Giving to charity when you die

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 Q. I’m thinking of leaving some of my money to charity when I die. I have one niece, but she doesn’t need all my money. What’s the best way to make sure the charities get what I want them to get?

A. You’ve got plenty of options.

The planning techniques that will work best for you depend on your objectives and the size of your estate, said Shirley Whitenack, an estate planning attorney with Schenck, Price, Smith & King in Florham Park.

“One option may be to leave assets to a charity through a will or revocable trust as a bequest,” she said. “Other options include split interest vehicles where the reader or the niece are lifetime beneficiaries and the charity is a remainder beneficiary.”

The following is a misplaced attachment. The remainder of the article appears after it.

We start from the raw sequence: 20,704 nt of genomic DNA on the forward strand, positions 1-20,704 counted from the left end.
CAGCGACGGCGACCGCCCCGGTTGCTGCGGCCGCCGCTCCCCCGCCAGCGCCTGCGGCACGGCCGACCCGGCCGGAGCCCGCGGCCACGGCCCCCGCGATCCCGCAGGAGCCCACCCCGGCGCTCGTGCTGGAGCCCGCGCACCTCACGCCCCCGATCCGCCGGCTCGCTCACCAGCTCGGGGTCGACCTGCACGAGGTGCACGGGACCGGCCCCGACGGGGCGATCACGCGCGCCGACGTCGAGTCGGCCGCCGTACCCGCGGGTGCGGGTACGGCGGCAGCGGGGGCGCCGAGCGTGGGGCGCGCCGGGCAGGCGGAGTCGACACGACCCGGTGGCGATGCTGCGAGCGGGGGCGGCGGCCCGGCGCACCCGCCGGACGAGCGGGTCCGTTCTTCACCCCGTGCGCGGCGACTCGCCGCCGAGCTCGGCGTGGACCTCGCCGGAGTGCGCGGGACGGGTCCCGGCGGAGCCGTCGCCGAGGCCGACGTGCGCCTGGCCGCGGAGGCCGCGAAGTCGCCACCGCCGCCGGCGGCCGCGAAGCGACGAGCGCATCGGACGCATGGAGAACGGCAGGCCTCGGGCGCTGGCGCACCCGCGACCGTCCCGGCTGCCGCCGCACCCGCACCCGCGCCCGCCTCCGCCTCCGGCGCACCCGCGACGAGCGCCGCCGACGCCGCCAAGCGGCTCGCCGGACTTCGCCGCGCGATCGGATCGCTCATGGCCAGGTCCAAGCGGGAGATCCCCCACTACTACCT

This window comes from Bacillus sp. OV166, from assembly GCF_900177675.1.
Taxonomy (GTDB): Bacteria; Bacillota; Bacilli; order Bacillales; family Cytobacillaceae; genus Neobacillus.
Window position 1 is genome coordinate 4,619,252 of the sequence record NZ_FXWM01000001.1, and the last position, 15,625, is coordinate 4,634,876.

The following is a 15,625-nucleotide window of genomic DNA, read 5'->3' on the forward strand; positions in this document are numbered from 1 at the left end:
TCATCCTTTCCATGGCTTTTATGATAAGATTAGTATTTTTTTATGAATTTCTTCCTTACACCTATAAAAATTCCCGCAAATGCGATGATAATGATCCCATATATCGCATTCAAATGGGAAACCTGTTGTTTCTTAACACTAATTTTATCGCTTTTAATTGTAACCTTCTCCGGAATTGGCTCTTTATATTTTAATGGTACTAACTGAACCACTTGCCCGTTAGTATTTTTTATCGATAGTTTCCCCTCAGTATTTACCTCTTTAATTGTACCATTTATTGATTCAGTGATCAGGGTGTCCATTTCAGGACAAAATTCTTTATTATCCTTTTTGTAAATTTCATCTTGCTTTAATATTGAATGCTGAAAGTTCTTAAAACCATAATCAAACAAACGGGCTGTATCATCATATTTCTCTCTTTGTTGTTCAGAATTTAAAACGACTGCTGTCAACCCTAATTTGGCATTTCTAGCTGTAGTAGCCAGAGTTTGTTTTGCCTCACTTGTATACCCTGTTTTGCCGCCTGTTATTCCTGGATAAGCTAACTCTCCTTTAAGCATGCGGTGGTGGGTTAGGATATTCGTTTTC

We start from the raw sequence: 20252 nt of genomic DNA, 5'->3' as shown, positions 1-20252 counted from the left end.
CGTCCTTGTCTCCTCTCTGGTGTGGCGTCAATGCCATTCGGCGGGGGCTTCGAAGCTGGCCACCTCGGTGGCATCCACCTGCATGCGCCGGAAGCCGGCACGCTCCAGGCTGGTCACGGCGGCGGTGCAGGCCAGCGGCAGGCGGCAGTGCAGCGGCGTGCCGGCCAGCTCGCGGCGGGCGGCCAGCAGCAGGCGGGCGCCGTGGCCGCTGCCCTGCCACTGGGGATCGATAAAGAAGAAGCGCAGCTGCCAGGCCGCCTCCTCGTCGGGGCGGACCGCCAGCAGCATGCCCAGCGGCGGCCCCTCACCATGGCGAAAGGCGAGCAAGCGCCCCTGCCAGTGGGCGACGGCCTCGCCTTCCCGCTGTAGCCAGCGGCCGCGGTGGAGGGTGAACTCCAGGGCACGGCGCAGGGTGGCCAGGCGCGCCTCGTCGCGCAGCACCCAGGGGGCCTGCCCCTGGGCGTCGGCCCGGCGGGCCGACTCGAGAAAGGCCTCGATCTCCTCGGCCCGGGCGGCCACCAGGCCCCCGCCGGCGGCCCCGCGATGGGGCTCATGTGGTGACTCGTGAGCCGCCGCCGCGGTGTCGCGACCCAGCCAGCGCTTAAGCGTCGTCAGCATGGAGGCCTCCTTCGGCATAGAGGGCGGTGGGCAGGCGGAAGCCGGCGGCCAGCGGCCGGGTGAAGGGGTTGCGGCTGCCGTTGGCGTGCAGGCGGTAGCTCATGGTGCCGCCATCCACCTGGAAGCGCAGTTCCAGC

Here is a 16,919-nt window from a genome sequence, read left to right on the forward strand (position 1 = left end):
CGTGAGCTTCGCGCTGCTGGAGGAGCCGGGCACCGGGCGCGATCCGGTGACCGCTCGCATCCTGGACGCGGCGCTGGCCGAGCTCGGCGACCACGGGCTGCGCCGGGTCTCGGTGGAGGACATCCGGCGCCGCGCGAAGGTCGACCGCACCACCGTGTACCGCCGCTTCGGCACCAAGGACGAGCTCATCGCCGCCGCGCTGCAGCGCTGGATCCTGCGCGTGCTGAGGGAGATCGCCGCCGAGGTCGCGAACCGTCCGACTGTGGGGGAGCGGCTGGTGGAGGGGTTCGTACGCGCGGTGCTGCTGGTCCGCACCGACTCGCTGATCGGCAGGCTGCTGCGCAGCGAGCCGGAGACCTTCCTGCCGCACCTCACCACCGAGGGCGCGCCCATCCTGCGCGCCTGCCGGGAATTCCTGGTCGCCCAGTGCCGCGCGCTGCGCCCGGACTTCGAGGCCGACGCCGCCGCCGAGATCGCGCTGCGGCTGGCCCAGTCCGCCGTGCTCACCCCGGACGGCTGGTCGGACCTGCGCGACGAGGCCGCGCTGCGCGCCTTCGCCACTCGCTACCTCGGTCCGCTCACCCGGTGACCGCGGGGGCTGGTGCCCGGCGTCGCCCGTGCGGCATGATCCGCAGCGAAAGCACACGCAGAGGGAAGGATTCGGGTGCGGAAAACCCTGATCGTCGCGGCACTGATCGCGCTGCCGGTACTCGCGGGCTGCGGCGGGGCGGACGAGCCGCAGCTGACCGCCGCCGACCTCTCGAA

Split interest vehicles include charitable gift annuities, charitable remainder trusts and charitable lead trust, Whitenack said.

In addition to the creation of charitable trusts and designating charities in a will, individuals can now also designate charities as beneficiaries of IRAs, Whitenack said.

“Leaving assets to charity may result in federal and/or New Jersey estate tax deductions,” she said. “If this is an important consideration for the reader, he or she should make sure that the charity actually qualifies for the tax deduction.”

Plus, you should find out whether the charity can accept the gift in the form you want to give it.

“For example, the charity may prefer that property be sold or liquidated before it receives the asset,” Whitenack said.

You should consult with an estate planning attorney to discuss the best strategies for charitable donations based on your particular circumstances.

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This story was first posted in July 2015. presents certain general financial planning principles and advice, but should never be viewed as a substitute for obtaining advice from a personal professional advisor who understands your unique individual circumstances.